Dunfermline & West Fife

2015 Result:
Conservative: 6623 (11.9%)
Labour: 17744 (31.7%)
Lib Dem: 2232 (4%)
SNP: 28096 (50.3%)
Green: 1195 (2.1%)
MAJORITY: 10352 (18.5%)

Category: Semi-marginal SNP seat

Geography: Scotland, Mid Scotland and Fife. Part of the Fife council area.

Main population centres: Dunfermline, Rosyth.

Profile: A Scottish seat facing Falkirk and Linlithgow across the Firth of Forth, the seat includes the Forth Bridge and the Forth Road Bridge, the tolls on which are an important local issue. This was once a mining area, an area of textile mills and of shipbuilding - all industries that have fallen away or continue to struggle. Flooding of Longannet mine, set up to supply the Longannet power station in the constituency, effectively ended deep mining in the area in 2002 and the power station now relies upon coal being imported into the area. The two large population centres are Dunfermline itself and the industrial port of Rosyth. Dunfermline is a historic town, a past capital of Scotland, with an Abbey containing the burial sites of past Scottish kings. Rosyth is the site of the now privatised Rosyth Dockard and is the assembly site for the two new aircraft carriers HMS Queen Elizabeth and HMS Prince of Wales. To the west the seat is more rural, containing small coastal towns like Kincardine (the site of the Scottish police training college), and former mining villages like Valleyfield. Even the inland villages are normally reliably Labour - the Liberal Democrats and SNP`s strength normally comes from Dunfermline itself.

Politics: A constituency with a chequered political history. The seat and its predecessors traditionally returned Labour MPs (though Dunfermline West was briefly represented by the SNP after Dick Douglas defected in 1990), but following the death of Rachel Squire in 2006 the ensuing by-election was won by the Liberal Democrats, no doubt to the to the chagrin of the constituency`s most well-known resident, then Chancellor of the Exchequer Gordon Brown. It was regained by Labour at the following election, but gained by the SNP in 2015.


Current MP
DOUG CHAPMAN (SNP) Fife councillor. First elected as MP for Dunfermline & Fife West in 2015.
Past Results
2010
Con: 3305 (7%)
Lab: 22639 (46%)
LDem: 17169 (35%)
SNP: 5201 (11%)
Oth: 633 (1%)
MAJ: 5470 (11%)
2005
Con: 4376 (10%)
Lab: 20111 (47%)
LDem: 8549 (20%)
SNP: 8026 (19%)
Oth: 1332 (3%)
MAJ: 11562 (27%)
2001*
Con: 3166 (10%)
Lab: 16370 (53%)
LDem: 4832 (16%)
SNP: 5390 (17%)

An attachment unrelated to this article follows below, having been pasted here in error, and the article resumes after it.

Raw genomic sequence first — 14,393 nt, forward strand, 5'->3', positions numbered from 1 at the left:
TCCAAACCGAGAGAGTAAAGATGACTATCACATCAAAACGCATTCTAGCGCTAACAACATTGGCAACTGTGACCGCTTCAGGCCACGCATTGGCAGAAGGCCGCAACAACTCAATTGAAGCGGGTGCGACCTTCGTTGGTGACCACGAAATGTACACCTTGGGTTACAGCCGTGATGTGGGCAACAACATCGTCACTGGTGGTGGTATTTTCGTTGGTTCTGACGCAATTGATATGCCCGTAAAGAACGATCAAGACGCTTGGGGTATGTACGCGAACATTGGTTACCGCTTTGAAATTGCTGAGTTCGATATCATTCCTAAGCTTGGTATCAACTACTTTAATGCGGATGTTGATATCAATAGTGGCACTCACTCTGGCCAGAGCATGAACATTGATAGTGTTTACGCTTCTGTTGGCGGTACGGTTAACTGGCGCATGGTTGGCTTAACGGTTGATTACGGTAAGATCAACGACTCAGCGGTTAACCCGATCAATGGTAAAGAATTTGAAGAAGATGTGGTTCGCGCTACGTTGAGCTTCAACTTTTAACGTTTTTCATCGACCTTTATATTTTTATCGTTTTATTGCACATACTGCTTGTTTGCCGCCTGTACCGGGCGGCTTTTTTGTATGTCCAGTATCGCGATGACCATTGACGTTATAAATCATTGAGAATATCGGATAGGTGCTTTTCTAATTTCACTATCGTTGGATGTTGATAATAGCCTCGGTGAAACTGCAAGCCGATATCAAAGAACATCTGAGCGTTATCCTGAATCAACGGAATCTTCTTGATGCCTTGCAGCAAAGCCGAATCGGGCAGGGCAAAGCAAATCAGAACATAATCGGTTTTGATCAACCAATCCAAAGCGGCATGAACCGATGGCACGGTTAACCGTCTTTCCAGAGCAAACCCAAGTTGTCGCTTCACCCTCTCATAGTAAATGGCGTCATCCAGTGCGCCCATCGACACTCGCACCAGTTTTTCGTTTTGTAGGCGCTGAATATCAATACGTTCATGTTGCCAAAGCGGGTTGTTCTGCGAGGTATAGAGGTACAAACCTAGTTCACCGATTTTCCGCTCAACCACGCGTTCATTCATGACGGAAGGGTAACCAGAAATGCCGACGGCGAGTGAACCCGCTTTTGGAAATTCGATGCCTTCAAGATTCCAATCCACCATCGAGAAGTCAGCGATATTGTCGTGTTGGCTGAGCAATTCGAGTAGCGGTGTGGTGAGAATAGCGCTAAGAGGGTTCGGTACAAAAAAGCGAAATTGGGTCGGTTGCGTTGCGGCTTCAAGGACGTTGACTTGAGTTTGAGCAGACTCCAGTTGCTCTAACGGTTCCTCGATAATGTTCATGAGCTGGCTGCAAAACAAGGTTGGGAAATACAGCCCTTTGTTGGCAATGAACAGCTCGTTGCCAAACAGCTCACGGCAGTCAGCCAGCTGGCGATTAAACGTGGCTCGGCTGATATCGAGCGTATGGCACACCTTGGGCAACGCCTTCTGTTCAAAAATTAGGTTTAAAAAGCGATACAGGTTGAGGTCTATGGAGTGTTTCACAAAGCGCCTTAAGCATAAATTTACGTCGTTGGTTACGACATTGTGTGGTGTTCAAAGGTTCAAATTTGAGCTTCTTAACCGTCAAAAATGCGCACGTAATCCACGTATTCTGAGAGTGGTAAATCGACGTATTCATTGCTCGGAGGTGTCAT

Oth: 1217 (4%)
MAJ: 10980 (35%)
1997
Con: 4606 (13%)
Lab: 19338 (53%)
LDem: 4963 (14%)
SNP: 6984 (19%)
Oth: 543 (1%)
MAJ: 12354 (34%)

2015 Candidates
JAMES REEKIE (Conservative) Educated at Edinburgh University. Customer Consultant.
THOMAS DOCHERTY (Labour) Born 1975. Public affairs officer for BNFL. Contested North Tayside 2001, South of Scotland 2003 Scottish Parliament elections. MP for Dunfermline and West Fife 2010 to 2015.
GILLIAN COLE-HAMILTON (Liberal Democrat)
LEWIS CAMPBELL (Green)
DOUG CHAPMAN (SNP) Fife councillor.
Links
Comments - 81 Responses on “Dunfermline & Fife West”
  1. I note the seat profile does not include the interesting tidbit that West Fife was the seat held by the last Communist MP, Willie Gallacher…he held it from 1935 to 1950

  2. Has anyone got an predictions for this seat, with the shift to SNP in Scottish politics do they have any chance here? Prehaps aided by the collapse in the Lib Dem vote (if it does)

  3. YouGov nowcast has Labour most likely, but SNP a close second

  4. I’d predict an SNP gain. The Labour vote is not as monolithic as some other constituencies, and it’s likely that the referendum result was pretty close here. This isn’t the sort of seat that will retain a significant Lib Dem vote long term, and most of that vote will move to the SNP.

  5. Labour Hold

  6. SNP win/hold both by-elections in the seat. Labour were ahead on first preferences in 2012, but the by-elections were to replace SNP councillors. There was a swing from Labour to the SNP of just over 11% in Rosyth and just over 15% in Dunfermline North.

  7. Misery looks set to turn to agony next May on Holyrood. The SNP could do so well they win all the top up seats aswell.

  8. Can some anorak with time to spare tell use what percentage of the vote a party would need to take all the top up seats as well as the constituency ones. I suspect it would be in excess of 85%.